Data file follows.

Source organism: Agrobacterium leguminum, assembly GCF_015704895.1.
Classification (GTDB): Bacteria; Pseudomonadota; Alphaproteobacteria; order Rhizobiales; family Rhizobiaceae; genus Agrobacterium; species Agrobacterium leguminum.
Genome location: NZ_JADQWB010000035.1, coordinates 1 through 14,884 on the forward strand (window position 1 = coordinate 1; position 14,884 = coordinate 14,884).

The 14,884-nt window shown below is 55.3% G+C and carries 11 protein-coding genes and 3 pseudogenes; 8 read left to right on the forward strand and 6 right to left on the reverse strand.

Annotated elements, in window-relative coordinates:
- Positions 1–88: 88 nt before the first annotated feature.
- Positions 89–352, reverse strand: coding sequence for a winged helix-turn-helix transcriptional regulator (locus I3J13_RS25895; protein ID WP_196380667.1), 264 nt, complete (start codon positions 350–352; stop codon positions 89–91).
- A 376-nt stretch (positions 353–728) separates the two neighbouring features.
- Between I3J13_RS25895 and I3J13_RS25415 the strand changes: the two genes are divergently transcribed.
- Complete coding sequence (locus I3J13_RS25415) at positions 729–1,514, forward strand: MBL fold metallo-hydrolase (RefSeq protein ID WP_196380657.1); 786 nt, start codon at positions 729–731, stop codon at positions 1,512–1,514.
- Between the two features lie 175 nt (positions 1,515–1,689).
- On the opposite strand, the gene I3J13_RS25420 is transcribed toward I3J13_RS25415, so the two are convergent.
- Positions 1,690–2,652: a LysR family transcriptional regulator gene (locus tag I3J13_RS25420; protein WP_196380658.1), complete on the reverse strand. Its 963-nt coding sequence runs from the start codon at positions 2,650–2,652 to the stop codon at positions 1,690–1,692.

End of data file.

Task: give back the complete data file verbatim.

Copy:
Source organism: Agrobacterium leguminum, assembly GCF_015704895.1.
Classification (GTDB): Bacteria; Pseudomonadota; Alphaproteobacteria; order Rhizobiales; family Rhizobiaceae; genus Agrobacterium; species Agrobacterium leguminum.
Genome location: NZ_JADQWB010000035.1, coordinates 1 through 14,884 on the forward strand (window position 1 = coordinate 1; position 14,884 = coordinate 14,884).

The 14,884-nt window shown below is 55.3% G+C and carries 11 protein-coding genes and 3 pseudogenes; 8 read left to right on the forward strand and 6 right to left on the reverse strand.

Annotated elements, in window-relative coordinates:
- Positions 1–88: 88 nt before the first annotated feature.
- Positions 89–352, reverse strand: coding sequence for a winged helix-turn-helix transcriptional regulator (locus I3J13_RS25895; protein ID WP_196380667.1), 264 nt, complete (start codon positions 350–352; stop codon positions 89–91).
- A 376-nt stretch (positions 353–728) separates the two neighbouring features.
- Between I3J13_RS25895 and I3J13_RS25415 the strand changes: the two genes are divergently transcribed.
- Complete coding sequence (locus I3J13_RS25415) at positions 729–1,514, forward strand: MBL fold metallo-hydrolase (RefSeq protein ID WP_196380657.1); 786 nt, start codon at positions 729–731, stop codon at positions 1,512–1,514.
- Between the two features lie 175 nt (positions 1,515–1,689).
- On the opposite strand, the gene I3J13_RS25420 is transcribed toward I3J13_RS25415, so the two are convergent.
- Positions 1,690–2,652: a LysR family transcriptional regulator gene (locus tag I3J13_RS25420; protein WP_196380658.1), complete on the reverse strand. Its 963-nt coding sequence runs from the start codon at positions 2,650–2,652 to the stop codon at positions 1,690–1,692.